Could turnpike tunnels vanish?

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With a long-range forecast of unacceptable traffic congestion ahead, the Pennsylvania Turnpike Commission again will consider options for improving or eliminating the Allegheny Mountain Tunnels in Somerset County.

One option that was favored by the commission more than a decade ago -- rerouting the turnpike through a notch that would be carved in the mountain about 600 feet north of the existing tunnel -- will be reconsidered.

Other choices are rehabilitating the existing tunnels, replacing them with new, wider tunnels or doing nothing, turnpike spokesman Carl DeFebo said.

Planning is at a preliminary stage. Within coming weeks, the commission expects to issue a request for proposals for a new alternatives analysis, which would take two years, Mr. DeFebo said, followed by four to six years of design work.

Any construction would be at least six years away.

About 11.3 million vehicles passed through the tunnel, about 70 miles east of Pittsburgh, last year -- an increase of nearly 18 percent since 1996.

While traffic volume has leveled off or declined in the past few years, the count is projected to grow to 13.3 million by 2015 and 14.9 million in 2025.

Talk about rerouting the turnpike away from the tunnel goes back to 1996, when the turnpike commission hired a consultant, L. Robert Kimball and Associates, to study its options.

The preferred option that emerged was a 2.8-mile bypass that would have required the commission to cut a 220-foot notch in the mountain. The estimated cost was $90.9 million, far less than the cost of boring a new tunnel.

The plan was dropped in 2000 after objections from a hunting and fishing club that would have lost 144 acres of wildlife habitat.

The group argued that a new tunnel, with an estimated cost of $153.8 million, would be less disruptive to streams, wetlands and animals.

The Allegheny Mountain Tunnels, at 6,070 feet long, are the longest of four twin tunnels on the turnpike's east-west mainline. A single two-lane tunnel opened in 1940, and the second two-lane tunnel was added in 1965.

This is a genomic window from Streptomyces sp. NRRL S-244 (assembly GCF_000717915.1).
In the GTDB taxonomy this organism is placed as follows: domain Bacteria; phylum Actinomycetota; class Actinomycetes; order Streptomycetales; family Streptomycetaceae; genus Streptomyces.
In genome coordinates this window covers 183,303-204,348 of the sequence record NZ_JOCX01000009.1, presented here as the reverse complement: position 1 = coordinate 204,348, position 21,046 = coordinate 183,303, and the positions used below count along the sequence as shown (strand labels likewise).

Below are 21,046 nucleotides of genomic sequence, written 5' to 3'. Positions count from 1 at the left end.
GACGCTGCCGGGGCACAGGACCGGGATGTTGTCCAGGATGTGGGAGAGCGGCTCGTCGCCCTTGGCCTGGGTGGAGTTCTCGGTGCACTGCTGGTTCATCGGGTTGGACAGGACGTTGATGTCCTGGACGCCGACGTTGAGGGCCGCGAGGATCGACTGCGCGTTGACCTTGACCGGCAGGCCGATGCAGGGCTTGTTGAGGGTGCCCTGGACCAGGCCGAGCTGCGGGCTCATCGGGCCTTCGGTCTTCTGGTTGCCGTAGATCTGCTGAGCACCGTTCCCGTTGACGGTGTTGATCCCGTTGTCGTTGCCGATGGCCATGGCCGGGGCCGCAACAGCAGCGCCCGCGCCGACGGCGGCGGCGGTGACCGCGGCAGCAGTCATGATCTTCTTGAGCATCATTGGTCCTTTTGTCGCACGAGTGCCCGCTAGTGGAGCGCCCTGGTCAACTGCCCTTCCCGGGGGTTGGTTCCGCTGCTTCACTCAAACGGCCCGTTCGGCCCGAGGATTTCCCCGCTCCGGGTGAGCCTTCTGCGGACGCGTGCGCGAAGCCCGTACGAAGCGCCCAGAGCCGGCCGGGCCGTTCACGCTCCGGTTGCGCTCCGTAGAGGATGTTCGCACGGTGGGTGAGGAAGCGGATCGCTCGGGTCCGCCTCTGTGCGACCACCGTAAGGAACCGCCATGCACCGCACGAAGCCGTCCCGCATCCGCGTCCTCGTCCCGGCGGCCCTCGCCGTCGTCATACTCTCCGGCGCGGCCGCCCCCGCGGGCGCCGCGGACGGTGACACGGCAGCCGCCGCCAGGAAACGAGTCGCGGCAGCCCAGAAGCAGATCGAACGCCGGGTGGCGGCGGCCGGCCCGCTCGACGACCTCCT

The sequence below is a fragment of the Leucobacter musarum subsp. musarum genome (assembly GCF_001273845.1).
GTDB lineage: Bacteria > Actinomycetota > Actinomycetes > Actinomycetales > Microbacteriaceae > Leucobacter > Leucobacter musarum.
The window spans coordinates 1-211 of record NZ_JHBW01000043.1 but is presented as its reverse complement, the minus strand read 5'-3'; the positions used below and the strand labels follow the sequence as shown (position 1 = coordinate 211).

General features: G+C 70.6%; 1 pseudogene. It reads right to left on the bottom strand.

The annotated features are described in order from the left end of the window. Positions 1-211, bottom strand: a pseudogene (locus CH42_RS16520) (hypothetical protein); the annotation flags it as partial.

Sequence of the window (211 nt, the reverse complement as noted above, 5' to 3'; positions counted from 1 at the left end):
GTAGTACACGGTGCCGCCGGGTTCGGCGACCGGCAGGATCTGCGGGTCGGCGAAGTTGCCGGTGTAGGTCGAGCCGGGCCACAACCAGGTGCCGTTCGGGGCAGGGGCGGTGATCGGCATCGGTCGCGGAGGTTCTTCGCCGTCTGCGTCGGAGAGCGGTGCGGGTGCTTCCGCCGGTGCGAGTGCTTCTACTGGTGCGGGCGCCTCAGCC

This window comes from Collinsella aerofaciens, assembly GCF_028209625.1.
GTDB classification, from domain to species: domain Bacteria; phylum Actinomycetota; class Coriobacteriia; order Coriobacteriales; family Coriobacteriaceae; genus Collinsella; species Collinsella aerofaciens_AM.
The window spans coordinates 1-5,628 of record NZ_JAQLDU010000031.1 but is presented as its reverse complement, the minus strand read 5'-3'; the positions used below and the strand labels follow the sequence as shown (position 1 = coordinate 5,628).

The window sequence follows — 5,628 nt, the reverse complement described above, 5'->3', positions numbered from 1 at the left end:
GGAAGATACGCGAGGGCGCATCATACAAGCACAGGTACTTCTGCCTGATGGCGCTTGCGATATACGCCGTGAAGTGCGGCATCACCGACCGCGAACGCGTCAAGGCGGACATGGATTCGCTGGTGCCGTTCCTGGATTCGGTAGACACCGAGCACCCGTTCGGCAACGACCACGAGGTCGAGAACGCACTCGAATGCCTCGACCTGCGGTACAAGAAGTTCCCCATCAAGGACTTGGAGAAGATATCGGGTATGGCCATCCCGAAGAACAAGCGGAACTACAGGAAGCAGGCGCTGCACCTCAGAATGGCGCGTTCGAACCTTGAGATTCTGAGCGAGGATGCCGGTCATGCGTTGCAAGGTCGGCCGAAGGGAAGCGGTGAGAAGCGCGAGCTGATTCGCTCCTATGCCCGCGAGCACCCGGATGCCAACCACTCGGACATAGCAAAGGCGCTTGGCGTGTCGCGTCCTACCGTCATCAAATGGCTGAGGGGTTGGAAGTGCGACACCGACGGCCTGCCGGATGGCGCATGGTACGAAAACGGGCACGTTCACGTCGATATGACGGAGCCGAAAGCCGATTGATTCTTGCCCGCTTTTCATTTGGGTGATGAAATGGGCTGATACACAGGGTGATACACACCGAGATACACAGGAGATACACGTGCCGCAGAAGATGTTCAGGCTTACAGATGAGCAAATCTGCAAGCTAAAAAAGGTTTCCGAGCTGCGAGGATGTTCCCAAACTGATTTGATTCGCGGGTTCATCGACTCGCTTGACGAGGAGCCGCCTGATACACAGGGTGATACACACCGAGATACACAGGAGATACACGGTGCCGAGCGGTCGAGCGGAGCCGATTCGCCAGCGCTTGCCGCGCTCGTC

Although the current tunnel is structurally sound and has had numerous improvements over recent years, there are several drawbacks to keeping it open, Mr. DeFebo said.

As the turnpike gradually widens to three lanes in each direction, and with traffic expected to increase, the two-lane tunnels will become a bottleneck.

The tunnels have lighting, ventilation, drainage and personnel costs that are not associated with open highways. Several times a year, the tunnels must be temporarily closed so that workers can remove giant icicles that form on the walls.

Trucks carrying hazardous materials cannot use the tunnels and must leave the turnpike for 36 miles between Somerset and Bedford, using inferior alternate routes.

"You're going through downtown Somerset. How much sense does that make?" Mr. DeFebo said.

Also, the existing alignment makes it impossible for the turnpike commission to eliminate the remaining sharp S-curves as the highway descends just east of the tunnels. Some curves lower on the mountain were straightened as part of a reconstruction project four years ago.

Jon Schmitz can be reached at or 412-263-1868.


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